New Donor Relation Strategies | Four Pillar Donor Relations

New Donor Relations Strategies for Non-Profits

Published on by Christa Woelfel in Not-for-Profit

New Donor Relations Strategies for Non-Profits

Like so many aspects of our lives this year, not-for-profit donor relations are changing. Donors have different expectations, and as not-for-profits fight for mindshare and share of wallet, evolving interactions with donors is more critical than ever.

On September 9, 2020 donor relations guru Lynne Wester spoke to hundreds of attendees on smart strategies non-profits can use to thrive in tumultuous times. In back-to-back keynote addresses, Lynne covered “The Four Pillars of Donor Relations”, and “Don’t let your Board be Bored by Donor Relations. You can access the recordings from our On-Demand Events.

Presented by Barnes Dennig, The Association of Fundraising Professionals Greater Cincinnati Chapter and the Leadership Council for Nonprofits, as well as sponsors BBB Center for Ethics, KeyBank, Anne M. Maxfield, LLC – Nonprofit Consultant, Eagle Savings BankFifth Third BankGraydonHuntington BankPaycor, and Greater Cincinnati Nonprofit News, the 19th Annual Not-for-Profit Leadership Summit brought Lynne Wester’s game-changing insights to non-profits in the region.

Over the course of the two-hour session, Lynne focused heavily on the incredibly important need to focus on donor retention, especially in the face of our world’s dramatic changes.  The first session focused primarily on the four pillars that Not-for-Profit leaders can use as a foundation to build donor relationships and increase donor retention over time. Lynne laid out a straightforward plan for identifying and understanding the wants, needs, and must-haves for building impactful and lasting donor relationships.

The Four Pillars of donor relations are:

  1. Acknowledgement – Organizations should aim to have seven positive touch points with a donor before asking for another contribution. The top reason that a donor does not give again is that they are asked for more money too often.
  2. Stewardship and Reporting – Donors want to know the impact they are making with their contribution. Being transparent and publishing your outreach efforts can boost retention.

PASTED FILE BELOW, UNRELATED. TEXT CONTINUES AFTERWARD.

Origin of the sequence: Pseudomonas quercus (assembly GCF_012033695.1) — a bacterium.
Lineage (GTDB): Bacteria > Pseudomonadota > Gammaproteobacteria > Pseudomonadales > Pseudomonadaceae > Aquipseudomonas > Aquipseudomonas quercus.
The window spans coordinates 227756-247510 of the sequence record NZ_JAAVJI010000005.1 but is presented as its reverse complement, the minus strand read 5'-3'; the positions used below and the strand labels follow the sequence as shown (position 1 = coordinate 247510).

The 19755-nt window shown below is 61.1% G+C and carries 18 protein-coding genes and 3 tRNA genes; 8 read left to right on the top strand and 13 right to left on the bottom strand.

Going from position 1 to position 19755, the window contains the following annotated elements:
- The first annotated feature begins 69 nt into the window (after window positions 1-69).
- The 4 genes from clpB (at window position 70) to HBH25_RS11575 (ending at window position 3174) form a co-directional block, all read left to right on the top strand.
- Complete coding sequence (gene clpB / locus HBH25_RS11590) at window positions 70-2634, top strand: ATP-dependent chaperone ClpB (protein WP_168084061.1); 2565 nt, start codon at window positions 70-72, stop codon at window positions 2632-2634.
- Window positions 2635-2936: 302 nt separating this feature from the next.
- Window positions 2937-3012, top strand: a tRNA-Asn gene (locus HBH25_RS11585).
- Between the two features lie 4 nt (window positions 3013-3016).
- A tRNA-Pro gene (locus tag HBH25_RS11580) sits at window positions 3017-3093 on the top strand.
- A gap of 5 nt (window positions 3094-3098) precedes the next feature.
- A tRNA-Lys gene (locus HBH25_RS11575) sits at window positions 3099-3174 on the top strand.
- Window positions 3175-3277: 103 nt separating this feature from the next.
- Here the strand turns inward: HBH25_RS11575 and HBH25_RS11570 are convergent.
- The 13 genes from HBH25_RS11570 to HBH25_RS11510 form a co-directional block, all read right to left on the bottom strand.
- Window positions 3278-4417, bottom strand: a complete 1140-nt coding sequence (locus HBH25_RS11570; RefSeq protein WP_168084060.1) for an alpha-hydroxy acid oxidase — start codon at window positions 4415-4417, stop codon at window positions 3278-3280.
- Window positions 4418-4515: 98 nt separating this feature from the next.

3. Recognition – Inclusive recognition is growing more important in today’s society.
  4. Engagement – Engagement is the art of donor relations. This should be tied into the cultivation of your donor base for their next gift.

In her second keynote, Lynne covered the most important aspects of utilizing your board for donor relations, including:

  • Remember that your board members are not fundraising professionals. You must educate them on donor relations, how to build them, and how to increase donor retention.
  • More often than not, your board members may not be entirely comfortable soliciting donations – However, there are many other ways for them to build and retain donors without directly making the ask.
  • Giving gratitude to donors should consistently be a top priority of your board.
  • It’s no hidden fact that the majority of first-time donors never give again. Non-profits that use their boards as stewards to reach out to first time donors can greatly increase the retention rate.
  • It is crucial to remember that donors want access, information and experience. Board members are an excellent conduit for this information and these experiences.

Throughout the session, Lynne fielded a dazzling array of questions, providing insights and ideas to help non-profits thrive. Be sure to check out the recording of the event in the On-Demand Events section of our website to learn more about donor relations and how to more effectively engage your board in the donor experience.

Barnes Dennig’s dedicated Not-for-Profit team includes more than 40 professionals who have experience working with a wide array of not-for-profit and governmental organizations. We can help you maximize your resources and further your mission. If you’d like to talk to one of our non-profit accounting specialists at no charge, contact us or call  513-241-8313. We’re here to help.


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